In 1960, Cartwright and Zander conducted what is known as the University of Michigan Studies.3 Their research established behavioral approaches that emphasize employee and production orientations. Employee orientation mirrors consideration; production orientation mirrors structure. In the studies, employee orientation describes the behavior of leaders who approach subordinates with a strong human relations emphasis. They take an interest in workers as human beings, value their individuality, and give special attention to their personal needs. Production orientation refers to leadership behaviors that stress the technical and production aspects of a job.

The Managerial Leadership Grid established by Blake and Mouton in 1964 emphasizes concern for production and concern for people.4 Their grid portrays five major leadership styles, including authority-compliance, country club management, impoverished management, middle-of-the-road management and team management. The managerial leadership grid is an example of a practical model of leadership that is based on the two major leadership behaviors: task and relationship. According to Northouse, it closely parallels the ideas and findings that emerged in the Ohio State and University of Michigan studies.

The five major Leadership Grid styles include:

Authority-Compliance (9,1)

This style is results driven, where people are regarded as tools to that end. The 9,1 leader is often seen as controlling, demanding, hard-driving and overpowering.

Country Club Management (1,9)

This style represents low concern for task accomplishment coupled with high concern for interpersonal relationships.

Impoverished Management (1,1)

This style is representative of a leader who is unconcerned with both the task and interpersonal relationships. This type of leader goes through the motions of being a leader, but acts uninvolved and withdrawn.

Middle-of-the-Road Management (5,5)

Describes leaders who are compromisers, who have an immediate concern for the task and an intermediate concern for the people who do the task. The 5,5 leader avoids conflict and emphasizes moderate levels of production and interpersonal relationships.

Team Management (9,9)

This style places a strong emphasis on both task and interpersonal relationships. It promotes a high degree of participation and teamwork in the organization, and satisfies a basic need in employees to be involved and committed to their work.

Leadership Grid

Where do you think Ben falls within this behavioral matrix? He basically started off as a 9,1 (Authority-Compliance Management), where his emphasis was on task orientation. Once he got organizational staff back on track regarding the new policy and protocol changes, he moved to 9,9 (Team Management). While his focus was still on task accomplishment, he modified his behavior and leadership style to build strong, motivated, cohesive, collaborative relationships both within and outside his EMS organization.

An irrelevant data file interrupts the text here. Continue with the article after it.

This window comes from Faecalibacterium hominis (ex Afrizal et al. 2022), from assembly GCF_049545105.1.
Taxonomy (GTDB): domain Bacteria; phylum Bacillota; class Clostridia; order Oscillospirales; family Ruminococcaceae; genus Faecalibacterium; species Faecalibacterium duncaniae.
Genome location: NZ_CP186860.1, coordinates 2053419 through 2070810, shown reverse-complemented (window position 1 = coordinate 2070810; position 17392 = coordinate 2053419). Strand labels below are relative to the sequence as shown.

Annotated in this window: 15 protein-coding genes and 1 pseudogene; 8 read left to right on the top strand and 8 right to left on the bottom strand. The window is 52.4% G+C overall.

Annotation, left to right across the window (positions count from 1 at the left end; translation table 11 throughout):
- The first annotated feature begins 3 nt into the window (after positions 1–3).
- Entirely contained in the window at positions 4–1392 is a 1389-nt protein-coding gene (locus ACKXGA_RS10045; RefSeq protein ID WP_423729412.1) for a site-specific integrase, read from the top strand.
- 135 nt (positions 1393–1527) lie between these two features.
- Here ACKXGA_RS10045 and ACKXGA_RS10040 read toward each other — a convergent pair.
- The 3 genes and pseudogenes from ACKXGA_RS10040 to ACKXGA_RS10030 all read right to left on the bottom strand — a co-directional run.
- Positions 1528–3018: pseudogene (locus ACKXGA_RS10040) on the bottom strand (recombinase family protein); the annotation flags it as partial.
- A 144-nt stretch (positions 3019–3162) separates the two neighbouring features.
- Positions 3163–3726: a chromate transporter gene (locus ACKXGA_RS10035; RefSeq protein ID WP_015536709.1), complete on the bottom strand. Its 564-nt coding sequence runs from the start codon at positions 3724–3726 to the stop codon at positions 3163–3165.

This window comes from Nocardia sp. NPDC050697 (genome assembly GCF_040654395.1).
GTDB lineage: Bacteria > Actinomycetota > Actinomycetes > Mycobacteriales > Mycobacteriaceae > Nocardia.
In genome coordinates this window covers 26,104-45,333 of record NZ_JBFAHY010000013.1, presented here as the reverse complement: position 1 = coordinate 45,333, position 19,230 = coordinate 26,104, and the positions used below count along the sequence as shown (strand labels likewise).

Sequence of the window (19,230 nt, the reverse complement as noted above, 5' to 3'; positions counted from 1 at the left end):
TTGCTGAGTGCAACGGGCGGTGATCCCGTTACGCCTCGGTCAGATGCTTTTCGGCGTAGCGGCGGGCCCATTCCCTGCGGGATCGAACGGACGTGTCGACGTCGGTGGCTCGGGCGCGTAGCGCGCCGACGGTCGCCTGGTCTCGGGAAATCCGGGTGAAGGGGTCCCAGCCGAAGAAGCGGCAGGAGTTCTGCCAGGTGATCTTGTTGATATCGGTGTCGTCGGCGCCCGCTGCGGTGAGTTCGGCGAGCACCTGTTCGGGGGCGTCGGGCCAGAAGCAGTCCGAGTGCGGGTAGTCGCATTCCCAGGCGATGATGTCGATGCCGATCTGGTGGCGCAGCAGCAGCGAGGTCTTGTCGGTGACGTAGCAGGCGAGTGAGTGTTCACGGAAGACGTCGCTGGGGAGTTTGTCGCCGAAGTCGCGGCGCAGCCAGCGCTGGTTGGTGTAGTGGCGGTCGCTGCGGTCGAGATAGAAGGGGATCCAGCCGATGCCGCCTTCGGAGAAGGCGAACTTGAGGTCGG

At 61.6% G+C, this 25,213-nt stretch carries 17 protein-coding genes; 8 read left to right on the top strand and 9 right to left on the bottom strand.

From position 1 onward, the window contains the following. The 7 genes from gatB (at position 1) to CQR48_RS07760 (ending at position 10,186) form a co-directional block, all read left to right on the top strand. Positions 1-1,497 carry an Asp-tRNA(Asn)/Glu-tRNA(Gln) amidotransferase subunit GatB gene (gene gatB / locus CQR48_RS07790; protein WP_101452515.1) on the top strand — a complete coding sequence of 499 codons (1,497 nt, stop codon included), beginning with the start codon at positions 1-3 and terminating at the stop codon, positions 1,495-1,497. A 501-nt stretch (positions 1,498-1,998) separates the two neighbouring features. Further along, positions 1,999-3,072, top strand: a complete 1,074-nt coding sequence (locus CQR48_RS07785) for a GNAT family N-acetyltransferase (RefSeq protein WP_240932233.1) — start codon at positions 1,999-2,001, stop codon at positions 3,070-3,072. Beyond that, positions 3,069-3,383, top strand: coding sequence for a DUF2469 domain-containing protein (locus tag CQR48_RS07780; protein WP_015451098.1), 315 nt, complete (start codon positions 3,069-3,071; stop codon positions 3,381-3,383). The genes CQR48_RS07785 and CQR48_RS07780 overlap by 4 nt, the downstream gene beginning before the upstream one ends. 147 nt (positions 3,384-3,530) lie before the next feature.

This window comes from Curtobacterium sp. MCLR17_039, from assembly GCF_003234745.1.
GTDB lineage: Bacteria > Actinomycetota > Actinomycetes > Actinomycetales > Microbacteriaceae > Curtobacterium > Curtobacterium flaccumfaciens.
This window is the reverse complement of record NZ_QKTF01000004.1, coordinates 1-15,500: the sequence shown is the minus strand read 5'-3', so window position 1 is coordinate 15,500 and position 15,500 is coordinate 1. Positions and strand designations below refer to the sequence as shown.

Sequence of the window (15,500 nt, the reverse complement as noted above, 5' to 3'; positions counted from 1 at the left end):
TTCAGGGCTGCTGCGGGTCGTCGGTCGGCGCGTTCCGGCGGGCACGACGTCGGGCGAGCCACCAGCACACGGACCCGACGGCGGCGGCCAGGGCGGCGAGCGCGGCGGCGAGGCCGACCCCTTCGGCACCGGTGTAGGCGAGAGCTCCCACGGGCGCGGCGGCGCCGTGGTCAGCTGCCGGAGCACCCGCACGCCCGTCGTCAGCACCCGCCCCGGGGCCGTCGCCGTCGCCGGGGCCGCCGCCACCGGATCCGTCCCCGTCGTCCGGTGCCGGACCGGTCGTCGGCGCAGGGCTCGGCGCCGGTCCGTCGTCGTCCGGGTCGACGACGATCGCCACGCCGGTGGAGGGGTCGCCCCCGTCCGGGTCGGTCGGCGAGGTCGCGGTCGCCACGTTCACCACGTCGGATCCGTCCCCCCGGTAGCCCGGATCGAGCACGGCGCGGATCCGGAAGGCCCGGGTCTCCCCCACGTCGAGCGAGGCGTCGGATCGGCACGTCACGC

According to Daft,5 the behavioral approach says that anyone who adopts appropriate behavior can be a good leader. Behaviors can be learned responsively and enable leadership to be accessible to all members of a team or organization. Our behavior as EMS leaders is important, and we must be aware of how we apply our behavior and how it is perceived by our EMS team members. The behavioral approach provides us with a broad conceptual map that is useful in gaining an understanding of our own leadership behaviors.1 I believe you will agree that negative behavior is counter- productive to building and sustaining an effective operational environment. Our patient care and emergency response teams need to function in an environment conducive to organizational success and building respectful relationships. Your behavior as a leader is very important in maintaining a successful and effective EMS organization and team environment.

References

1. Northouse PG. Leadership Theory and Practice, 3rd Ed. Thousand Oaks, CA: Sage Publications, 2004.

2. Hemphill JK, Coons AE. Development of the leader behavior description questionnaire. Leadership Behavior: Its Description and Measurement. Columbus, OH: Ohio State University, Bureau of Business Research, 1957.

3. Cartwright D, Zander A. Group Dynamics Research and Theory. Evanston, IL: Row, Peterson, 1960.

4. Blake RR, Mouton JS. The Management Grid. Houston, TX: Gulf, 1964.

5. Daft RL. The Leadership Experience. Canada: South-Western as part of Thomson Corporation, 2005.

Paul Breaux, PhD, LP, has a doctorate in Leadership Studies and conducts research in EMS, firefighting, law enforcement and military leadership environments. He is in his 11th year as a volunteer licensed paramedic (LP) for Bandera County Texas EMS, and is an adjunct professor at Our Lady of the Lake University. His full-time leadership job is in applied electromagnetic research and development with Southwest Research Institute.